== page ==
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UNPUBLISHED

UNITED STATES COURT OF APPEALS


FOR THE FOURTH CIRCUIT

No. 09-5106

UNITED STATES OF AMERICA,


Plaintiff - Appellee,
v.
JOHNNIE BLACK,
Defendant - Appellant.

Appeal from the United States District Court for the Eastern
District of Virginia, at Richmond.
James R. Spencer, Chief
District Judge. (3:09-cr-00022-JRS-1)

Submitted:

July 9, 2010

Decided:

July 26, 2010

Before NIEMEYER, DUNCAN, and AGEE, Circuit Judges.

Vacated and remanded by unpublished per curiam opinion.

Michael
S.
Nachmanoff,
Federal
Public
Defender,
Valencia
Roberts, Assistant Federal Public Defender, Patrick L. Bryant,
Research
and
Writing
Attorney,
Richmond,
Virginia,
for
Appellant. Neil H. MacBride, United States Attorney, Richard D.
Cooke, Assistant United States Attorney, Richmond, Virginia, for
Appellee.

Unpublished opinions are not binding precedent in this circuit.

PER CURIAM:
Johnnie Black pleaded guilty to possession of firearms
and ammunition by a convicted felon and received a fifty-month
sentence.

On

appeal,

Black

argues

that

his

sentence

is

procedurally unreasonable because the court did not sufficiently


explain the basis for the sentence imposed.
sentence

is

procedurally

unreasonable

We agree that the


and

remand

for

resentencing.
Counsel

asserts

procedural

error

because

mitigating

issues

raised

that
it
by

the

did

not

Black

district

court

adequately
or

refer

3553(a) (2006) prior to imposing the sentence.

committed

consider
to

18

the

U.S.C.

The Government

argues that the procedural reasonableness of the sentence is to


be reviewed for plain error, and that Black cannot demonstrate
prejudice.

The Government contends that even if the sentence is

reviewed for harmless error, none resulted because of Blacks


extensive criminal history and he was attempting to shoot into
an occupied vehicle while illegally possessing a firearm.
After United States v. Booker, 543 U.S. 220 (2005), we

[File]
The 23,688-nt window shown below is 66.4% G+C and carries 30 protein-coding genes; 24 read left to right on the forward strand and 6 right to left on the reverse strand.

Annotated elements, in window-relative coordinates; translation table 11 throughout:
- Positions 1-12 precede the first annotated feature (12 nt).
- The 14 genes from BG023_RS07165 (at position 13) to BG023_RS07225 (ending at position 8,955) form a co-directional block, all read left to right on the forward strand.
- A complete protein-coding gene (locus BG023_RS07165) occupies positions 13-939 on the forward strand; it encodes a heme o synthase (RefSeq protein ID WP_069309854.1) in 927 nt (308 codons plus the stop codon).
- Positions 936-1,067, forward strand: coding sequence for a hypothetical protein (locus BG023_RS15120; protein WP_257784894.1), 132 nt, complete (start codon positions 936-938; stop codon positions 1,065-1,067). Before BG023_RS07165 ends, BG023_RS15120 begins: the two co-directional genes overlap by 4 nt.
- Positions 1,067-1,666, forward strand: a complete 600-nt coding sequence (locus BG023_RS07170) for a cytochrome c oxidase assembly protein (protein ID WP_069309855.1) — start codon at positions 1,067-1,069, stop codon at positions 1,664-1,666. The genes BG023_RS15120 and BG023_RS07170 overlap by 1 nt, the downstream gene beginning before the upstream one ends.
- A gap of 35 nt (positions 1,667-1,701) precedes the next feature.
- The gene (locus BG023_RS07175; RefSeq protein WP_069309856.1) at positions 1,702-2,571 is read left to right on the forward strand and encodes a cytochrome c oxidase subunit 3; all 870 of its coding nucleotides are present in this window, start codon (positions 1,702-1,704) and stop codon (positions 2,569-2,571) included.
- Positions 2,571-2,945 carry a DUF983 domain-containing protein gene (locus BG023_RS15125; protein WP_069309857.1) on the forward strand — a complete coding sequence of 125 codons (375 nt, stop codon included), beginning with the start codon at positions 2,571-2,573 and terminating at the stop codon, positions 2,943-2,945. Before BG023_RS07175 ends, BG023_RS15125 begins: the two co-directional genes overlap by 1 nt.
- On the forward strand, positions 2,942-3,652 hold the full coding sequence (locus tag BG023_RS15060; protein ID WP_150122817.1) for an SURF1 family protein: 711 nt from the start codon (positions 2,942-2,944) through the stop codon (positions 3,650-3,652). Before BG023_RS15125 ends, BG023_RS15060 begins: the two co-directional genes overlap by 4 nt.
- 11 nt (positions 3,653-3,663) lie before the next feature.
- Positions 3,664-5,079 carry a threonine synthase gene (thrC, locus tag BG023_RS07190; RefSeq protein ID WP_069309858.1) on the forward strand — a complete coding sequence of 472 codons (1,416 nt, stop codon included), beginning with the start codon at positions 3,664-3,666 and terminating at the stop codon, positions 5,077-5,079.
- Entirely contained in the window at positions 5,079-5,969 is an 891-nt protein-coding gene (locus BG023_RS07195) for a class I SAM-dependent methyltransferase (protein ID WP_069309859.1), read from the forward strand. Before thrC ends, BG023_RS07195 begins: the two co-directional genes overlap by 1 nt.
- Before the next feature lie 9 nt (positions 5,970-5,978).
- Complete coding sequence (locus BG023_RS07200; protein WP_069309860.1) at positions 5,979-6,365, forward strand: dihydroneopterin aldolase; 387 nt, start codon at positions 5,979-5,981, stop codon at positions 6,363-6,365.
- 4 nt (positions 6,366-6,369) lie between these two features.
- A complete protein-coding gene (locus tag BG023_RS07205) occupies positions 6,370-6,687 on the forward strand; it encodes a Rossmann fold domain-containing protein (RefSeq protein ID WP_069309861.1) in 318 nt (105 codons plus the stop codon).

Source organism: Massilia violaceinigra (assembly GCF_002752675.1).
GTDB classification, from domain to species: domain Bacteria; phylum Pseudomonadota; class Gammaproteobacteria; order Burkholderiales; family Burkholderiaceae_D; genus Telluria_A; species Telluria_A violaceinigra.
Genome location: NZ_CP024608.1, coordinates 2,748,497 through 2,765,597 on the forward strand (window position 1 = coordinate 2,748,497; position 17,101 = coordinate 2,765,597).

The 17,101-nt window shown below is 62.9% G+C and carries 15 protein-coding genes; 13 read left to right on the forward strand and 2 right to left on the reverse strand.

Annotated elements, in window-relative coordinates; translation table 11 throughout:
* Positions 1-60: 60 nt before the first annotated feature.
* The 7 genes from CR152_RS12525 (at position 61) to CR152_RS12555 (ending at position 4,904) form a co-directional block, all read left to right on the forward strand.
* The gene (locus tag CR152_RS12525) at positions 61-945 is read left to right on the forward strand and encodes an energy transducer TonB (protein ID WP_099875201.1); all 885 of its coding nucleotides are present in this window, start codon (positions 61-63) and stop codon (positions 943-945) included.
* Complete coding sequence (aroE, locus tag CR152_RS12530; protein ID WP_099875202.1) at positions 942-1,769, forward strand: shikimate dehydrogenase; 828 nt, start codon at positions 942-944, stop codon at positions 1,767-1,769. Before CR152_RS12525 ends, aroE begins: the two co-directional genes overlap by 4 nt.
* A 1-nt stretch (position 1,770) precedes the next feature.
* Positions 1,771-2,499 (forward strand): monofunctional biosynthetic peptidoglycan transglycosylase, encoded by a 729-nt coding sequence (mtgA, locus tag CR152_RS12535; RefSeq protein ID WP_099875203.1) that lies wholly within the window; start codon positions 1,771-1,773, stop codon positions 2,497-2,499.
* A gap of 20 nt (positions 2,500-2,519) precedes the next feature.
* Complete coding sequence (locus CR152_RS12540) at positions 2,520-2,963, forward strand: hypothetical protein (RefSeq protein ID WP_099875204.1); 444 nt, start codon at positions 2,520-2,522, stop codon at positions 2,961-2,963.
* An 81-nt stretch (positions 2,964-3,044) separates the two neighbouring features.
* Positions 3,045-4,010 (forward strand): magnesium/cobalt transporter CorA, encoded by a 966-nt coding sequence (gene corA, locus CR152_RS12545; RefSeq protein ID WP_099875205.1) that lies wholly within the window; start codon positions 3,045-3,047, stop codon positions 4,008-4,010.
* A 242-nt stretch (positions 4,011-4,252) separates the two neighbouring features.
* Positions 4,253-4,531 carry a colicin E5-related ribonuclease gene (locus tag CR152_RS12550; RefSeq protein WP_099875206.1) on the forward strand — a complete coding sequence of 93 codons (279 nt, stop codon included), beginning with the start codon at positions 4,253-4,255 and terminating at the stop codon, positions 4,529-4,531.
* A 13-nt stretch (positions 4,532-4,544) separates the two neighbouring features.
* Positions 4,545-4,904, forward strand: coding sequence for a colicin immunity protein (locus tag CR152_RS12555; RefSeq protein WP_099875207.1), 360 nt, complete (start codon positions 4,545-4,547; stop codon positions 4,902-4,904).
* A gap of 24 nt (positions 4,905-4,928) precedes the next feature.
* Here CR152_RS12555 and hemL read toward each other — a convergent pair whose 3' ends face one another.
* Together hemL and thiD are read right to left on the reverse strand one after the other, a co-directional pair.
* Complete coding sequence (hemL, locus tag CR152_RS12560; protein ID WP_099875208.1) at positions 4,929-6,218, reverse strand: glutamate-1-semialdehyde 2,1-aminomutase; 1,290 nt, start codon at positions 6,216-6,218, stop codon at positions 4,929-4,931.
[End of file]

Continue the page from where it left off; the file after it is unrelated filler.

review

sentence

for

reasonableness,

discretion standard of review.


38, 51 (2007).
to

ensure

using

an

abuse

of

Gall v. United States, 552 U.S.

The first step in this review requires the court

that

procedural error.

the

district

court

committed

no

significant

United States v. Evans, 526 F.3d 155, 161


2

(4th Cir.), cert. denied, 129 S. Ct. 476 (2008).

Procedural

errors include failing to calculate (or improperly calculating)


the

Guidelines

range,

treating

the

Guidelines

as

mandatory,

failing to consider the [18 U.S.C.] 3553(a) factors, selecting


a

sentence

based

on

clearly

erroneous

facts,

or

failing

to

adequately explain the chosen sentence-including an explanation


for any deviation from the Guidelines range.

Gall, 552 U.S. at

51.
[I]f a party repeats on appeal a claim of procedural
sentencing error . . . which it has made before the district
court, [this Court] review[s] for abuse of discretion and will
reverse if such an abuse of discretion is found unless the Court
can conclude that the error was harmless.
Lynn, 592 F.3d 572, 576 (4th Cir. 2010).

United States v.
For instance, the

district court must state in open court the particular reasons


supporting its chosen sentence [and] set forth enough to satisfy
the

appellate

court

that

he

has

considered

the

parties

arguments and has a reasoned basis for exercising his own legal
decisionmaking authority.

United States v. Carter, 564 F.3d

325, 328 (4th Cir. 2009) (internal citations and quotation marks
omitted).

If

an

aggrieved

party

sufficiently

alerts

the

district court of its responsibility to render an individualized


explanation by drawing arguments from 3553 for a sentence
different

than

the

one

ultimately
3

imposed,

the

party

sufficiently

preserves

its

claim.

Lynn,

592

F.3d

at

578.

When counsel requests a sentence at the bottom of the Guidelines


range or below, the error is preserved.

Id. at 581.

We conclude that, under Lynn, Blacks arguments in the


district court for a sentence at the lower end of the Guidelines
range

preserved

appeal.

his

claim

of

procedural

Lynn, 592 F.3d at 581.

sentencing

error

on

These arguments sufficiently

alert[ed] the district court of its responsibility to render an


individualized explanation addressing those arguments.
578.

Id. at

Therefore, the court reviews any procedural sentencing

error for abuse of discretion and reverses unless the error was
harmless.

Id. at 579.
The district court erred because it failed to explain

why it imposed the chosen sentence.


581-82.

See Lynn, 592 F.3d at

The court did not address the mitigating factors raised

by Black, nor provide any other reason for choosing the sentence
imposed.

We

cannot

presume

that

adopted the Governments arguments.

the

district

court

simply

The error was not harmless

because the district courts lack of explanation for imposing


this condition resulted in a record insufficient to permit even
routine

review

for

substantive

reasonableness.

Id.

at

582

remand

for

(citation and quotation marks omitted).


We
re-sentencing.

therefore

vacate

the

sentence

and

We dispense with oral argument because the facts


4

and legal contentions are adequately presented in the materials


before

the

court

and

argument

would

not

aid

the

decisional

process.

VACATED AND REMANDED